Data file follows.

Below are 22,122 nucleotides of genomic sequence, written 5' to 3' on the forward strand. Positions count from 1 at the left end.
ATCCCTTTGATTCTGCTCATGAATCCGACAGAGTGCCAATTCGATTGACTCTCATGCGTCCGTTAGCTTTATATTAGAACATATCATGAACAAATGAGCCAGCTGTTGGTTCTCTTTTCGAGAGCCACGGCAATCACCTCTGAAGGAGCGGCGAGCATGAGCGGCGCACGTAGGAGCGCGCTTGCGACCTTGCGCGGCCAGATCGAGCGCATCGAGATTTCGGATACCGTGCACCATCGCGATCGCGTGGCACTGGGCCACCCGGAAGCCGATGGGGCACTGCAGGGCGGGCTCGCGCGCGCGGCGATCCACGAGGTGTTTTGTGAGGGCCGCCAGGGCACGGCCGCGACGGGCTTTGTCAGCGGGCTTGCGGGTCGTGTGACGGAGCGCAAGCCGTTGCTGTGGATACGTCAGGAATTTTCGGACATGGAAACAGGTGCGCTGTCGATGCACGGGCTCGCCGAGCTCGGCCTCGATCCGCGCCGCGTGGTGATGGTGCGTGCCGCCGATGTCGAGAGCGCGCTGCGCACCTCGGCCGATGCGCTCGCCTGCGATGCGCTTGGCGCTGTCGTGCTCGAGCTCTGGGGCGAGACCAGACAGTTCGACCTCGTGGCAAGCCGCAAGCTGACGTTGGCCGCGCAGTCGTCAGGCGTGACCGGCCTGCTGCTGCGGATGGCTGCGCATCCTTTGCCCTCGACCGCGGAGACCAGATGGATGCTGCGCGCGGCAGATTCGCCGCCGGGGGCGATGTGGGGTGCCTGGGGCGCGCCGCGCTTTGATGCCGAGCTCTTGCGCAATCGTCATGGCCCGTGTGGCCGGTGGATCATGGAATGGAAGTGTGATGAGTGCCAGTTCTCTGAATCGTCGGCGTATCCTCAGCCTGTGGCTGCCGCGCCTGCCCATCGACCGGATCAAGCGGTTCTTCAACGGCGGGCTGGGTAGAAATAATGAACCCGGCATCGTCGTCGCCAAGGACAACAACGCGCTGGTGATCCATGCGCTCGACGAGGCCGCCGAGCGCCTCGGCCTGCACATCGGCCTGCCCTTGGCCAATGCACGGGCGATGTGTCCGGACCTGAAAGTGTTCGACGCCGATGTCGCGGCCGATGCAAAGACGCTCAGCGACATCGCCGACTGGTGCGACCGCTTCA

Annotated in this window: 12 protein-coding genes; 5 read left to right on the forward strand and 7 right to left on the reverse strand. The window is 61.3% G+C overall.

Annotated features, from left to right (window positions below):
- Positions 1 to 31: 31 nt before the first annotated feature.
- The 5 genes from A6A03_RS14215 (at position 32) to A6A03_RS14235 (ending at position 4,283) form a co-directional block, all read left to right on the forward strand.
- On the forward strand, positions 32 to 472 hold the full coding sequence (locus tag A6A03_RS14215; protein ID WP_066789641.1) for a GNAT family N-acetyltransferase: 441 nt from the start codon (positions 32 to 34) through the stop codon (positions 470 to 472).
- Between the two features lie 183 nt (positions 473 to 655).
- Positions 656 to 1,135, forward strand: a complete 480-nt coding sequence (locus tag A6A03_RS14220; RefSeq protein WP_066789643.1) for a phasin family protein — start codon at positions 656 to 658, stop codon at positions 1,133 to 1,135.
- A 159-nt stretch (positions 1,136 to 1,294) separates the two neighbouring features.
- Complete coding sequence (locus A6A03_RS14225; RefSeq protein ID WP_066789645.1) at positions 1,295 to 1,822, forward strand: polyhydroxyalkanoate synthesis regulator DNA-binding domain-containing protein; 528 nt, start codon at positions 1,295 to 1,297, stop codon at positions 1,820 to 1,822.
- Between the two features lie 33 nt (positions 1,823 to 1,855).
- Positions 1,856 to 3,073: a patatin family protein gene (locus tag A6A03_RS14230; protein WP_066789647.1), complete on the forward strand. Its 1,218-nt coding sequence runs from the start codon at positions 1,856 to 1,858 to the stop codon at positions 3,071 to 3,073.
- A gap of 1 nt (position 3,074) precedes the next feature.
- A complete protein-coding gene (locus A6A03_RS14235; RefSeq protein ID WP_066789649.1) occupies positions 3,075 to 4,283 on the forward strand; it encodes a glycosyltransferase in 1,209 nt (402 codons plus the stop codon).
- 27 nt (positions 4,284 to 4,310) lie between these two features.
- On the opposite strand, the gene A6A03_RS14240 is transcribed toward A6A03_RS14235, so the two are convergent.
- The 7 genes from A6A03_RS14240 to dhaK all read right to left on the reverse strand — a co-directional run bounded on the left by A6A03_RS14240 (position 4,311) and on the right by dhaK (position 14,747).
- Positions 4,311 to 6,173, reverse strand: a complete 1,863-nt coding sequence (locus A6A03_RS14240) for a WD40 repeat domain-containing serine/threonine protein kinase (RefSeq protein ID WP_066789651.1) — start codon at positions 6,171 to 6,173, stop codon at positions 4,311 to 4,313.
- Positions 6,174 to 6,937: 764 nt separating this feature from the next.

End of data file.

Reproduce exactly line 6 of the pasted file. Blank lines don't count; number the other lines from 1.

- The 5 genes from A6A03_RS14215 (at position 32) to A6A03_RS14235 (ending at position 4,283) form a co-directional block, all read left to right on the forward strand.